"He enabled that behavior," Nawa said. "I don’t think he can shake that responsibility."
During trial, the defense highlighted government recordings showing Pawlowski confronting Fleck with concerns about what they were doing.
"It was too late. He was already knee deep, or neck deep you should say. By that time, too much evidence against him to be discounted any other way," Hall said.
"He could have and should have probably fired them, five, 10 times over," Nawa said.
Hall and Nawa also had trouble rationalizing why the mayor talked about purging emails and other records.
"For an individual who says that they were not involved, didn't know this was going on, it didn't make sense you would go in those sort of tirades, and direct consultants to purge, not say things over the phone," Nawa said. "That was very telling."
Nawa also thought Pawlowski's testimony was telling, describing his answers as "double speak."
"He was kind of playing games with words, it started to confirm my doubts about him," Nawa said. "I think he played a game and he lost. He took a roll of the dice by playing up the 'I had no idea,’ the naïve kind of position…he had no alibi."
Hall described the mayor as "personable" adding, "it made it a little more difficult to make that decision that we did."
At the conclusion of trial, Hall said he "didn't see any personal greed out of it, just a man who wanted to get to the Senate." The mayor testified that he needed money to demonstrate he was a serious contender in the 2016 race.
"Would have been better if he stayed Mayor Ed. Not to put a dim light on any of his aspirations, just seemed like he was out of his league, and once he got in bed with it, he couldn't get out," Hall said.
Despite finding the mayor guilty on a large majority of the charges against him, Hall and Nawa said there were parts of the defense that they believed.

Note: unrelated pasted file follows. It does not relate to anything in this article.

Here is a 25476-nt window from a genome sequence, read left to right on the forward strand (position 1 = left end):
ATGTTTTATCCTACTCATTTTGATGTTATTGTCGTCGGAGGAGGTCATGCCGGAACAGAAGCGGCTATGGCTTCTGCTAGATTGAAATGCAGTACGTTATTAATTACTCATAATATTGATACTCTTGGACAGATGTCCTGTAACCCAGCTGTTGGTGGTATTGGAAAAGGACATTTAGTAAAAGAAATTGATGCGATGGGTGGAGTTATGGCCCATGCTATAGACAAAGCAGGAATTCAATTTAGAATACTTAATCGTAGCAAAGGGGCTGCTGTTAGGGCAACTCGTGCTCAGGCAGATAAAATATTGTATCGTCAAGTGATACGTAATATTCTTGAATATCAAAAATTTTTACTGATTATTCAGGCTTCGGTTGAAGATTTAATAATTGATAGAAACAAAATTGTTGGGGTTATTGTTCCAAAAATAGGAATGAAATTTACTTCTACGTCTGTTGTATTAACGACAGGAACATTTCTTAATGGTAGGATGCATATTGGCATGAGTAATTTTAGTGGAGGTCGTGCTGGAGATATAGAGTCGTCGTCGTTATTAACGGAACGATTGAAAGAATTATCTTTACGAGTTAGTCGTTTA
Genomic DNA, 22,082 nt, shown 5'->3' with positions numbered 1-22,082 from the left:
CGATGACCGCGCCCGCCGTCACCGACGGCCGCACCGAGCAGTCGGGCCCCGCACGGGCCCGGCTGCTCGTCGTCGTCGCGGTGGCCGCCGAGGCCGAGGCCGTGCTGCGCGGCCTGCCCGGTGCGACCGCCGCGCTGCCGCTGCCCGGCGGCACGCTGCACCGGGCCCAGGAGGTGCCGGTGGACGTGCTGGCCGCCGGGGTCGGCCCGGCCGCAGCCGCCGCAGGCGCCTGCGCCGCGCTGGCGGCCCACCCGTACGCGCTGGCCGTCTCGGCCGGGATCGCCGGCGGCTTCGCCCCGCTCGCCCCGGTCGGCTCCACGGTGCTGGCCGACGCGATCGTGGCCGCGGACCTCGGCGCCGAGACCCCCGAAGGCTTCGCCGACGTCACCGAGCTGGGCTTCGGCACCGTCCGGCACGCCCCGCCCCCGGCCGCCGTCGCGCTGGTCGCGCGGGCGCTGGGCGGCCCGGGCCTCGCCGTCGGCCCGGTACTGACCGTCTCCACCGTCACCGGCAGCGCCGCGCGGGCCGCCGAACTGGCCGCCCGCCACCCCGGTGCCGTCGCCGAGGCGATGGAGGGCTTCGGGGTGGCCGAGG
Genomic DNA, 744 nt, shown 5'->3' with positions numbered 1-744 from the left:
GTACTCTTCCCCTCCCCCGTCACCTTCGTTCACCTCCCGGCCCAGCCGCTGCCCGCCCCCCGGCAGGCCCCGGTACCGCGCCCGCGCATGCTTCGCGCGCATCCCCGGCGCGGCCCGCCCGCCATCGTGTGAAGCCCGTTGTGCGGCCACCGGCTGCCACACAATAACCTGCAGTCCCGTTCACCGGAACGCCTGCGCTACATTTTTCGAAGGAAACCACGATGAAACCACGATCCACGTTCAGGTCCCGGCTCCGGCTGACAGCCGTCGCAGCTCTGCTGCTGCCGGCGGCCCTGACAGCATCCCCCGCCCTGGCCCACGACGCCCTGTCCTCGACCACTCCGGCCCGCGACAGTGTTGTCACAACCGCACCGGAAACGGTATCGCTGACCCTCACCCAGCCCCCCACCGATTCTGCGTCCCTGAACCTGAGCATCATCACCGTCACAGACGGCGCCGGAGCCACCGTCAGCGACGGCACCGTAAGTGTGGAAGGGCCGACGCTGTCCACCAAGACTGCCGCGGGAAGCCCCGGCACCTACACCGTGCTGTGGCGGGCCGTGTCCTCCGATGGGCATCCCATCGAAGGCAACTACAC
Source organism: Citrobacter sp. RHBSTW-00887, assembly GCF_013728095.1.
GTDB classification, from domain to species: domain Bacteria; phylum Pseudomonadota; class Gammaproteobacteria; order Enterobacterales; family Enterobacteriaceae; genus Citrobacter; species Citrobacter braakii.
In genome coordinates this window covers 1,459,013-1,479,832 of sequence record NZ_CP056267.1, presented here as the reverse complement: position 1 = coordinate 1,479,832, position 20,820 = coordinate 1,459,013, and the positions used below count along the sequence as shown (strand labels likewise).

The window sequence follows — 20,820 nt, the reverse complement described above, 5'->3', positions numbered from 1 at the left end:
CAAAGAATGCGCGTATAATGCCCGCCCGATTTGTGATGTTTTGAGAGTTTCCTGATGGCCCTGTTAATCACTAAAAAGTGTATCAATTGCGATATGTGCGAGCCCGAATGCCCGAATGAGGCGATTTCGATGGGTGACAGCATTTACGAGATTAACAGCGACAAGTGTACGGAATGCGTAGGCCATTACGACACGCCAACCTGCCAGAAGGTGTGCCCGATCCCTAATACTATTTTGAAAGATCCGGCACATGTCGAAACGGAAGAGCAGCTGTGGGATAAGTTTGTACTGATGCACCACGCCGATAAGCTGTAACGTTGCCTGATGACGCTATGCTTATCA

Hall said he could see Fleck and Ruchlewicz trying to lead the mayor toward damning conversations as the defense argued, but said in the end, "all the evidence was there" showing the mayor was involved.
During trial, the government played a covert recording in which Garret Strathearn, the city's former finance director, talked to Fleck about picking up meatballs. There were discussions on the same phone call about a city contract. Strathearn testified the meatballs were just meatballs, but Pawlowski's attorney Jack McMahon, contended it was code for bribes.
"These people scarred me, I'll probably never think of meatballs the same," Hall said. "I thought it was code for something...you got some kind of Good Fella's feeling from it."
"I feel meatballs was definitely euphemism for bribe," Nawa said.
Perhaps the brightest moment for the defense, the jury acquitted the mayor of seven charges. Nawa and Hall said there simply wasn't enough evidence to connect the dots in an alleged scheme involving the Basin Street project and part of an alleged scheme surrounding revenue collection.
"Enough of us in the room just felt there wasn't a there, there." Nawa said. "We couldn't just go on a gut instinct that something was going wrong."
The jury came to the decision after deliberating for approximately 14 hours. Nawa and Hall credited the quick verdict to teamwork, and a decision by Judge Juan Sanchez to give the jury free-reign and access to all evidence played at trial in the deliberation room. A laptop allowed them to pull up recordings, transcripts, and jury instructions along with the indictment.
While the trial required a serious pause from their normal day-to-day lives, both Hall and Nawa said they recognized the importance of the case, and the amount of work and dedication put in from investigators, prosecutors, and defense attorneys.
For Hall, "it opened his eyes" to the "entire political community.”
"I don't envy any politicians in terms of what they have to do to get where they're at," Hall said. "I see how easy it is to lose your way, especially if you're following behind some bad elements."
Nawa said while the situation in Allentown was disappointing, he's sure "there is more good than bad" in politics, adding he still believes most politicians take on the role to serve.
The consequence of the verdict in Pawlowski's case is not yet clear. A sentencing hearing has not yet been scheduled.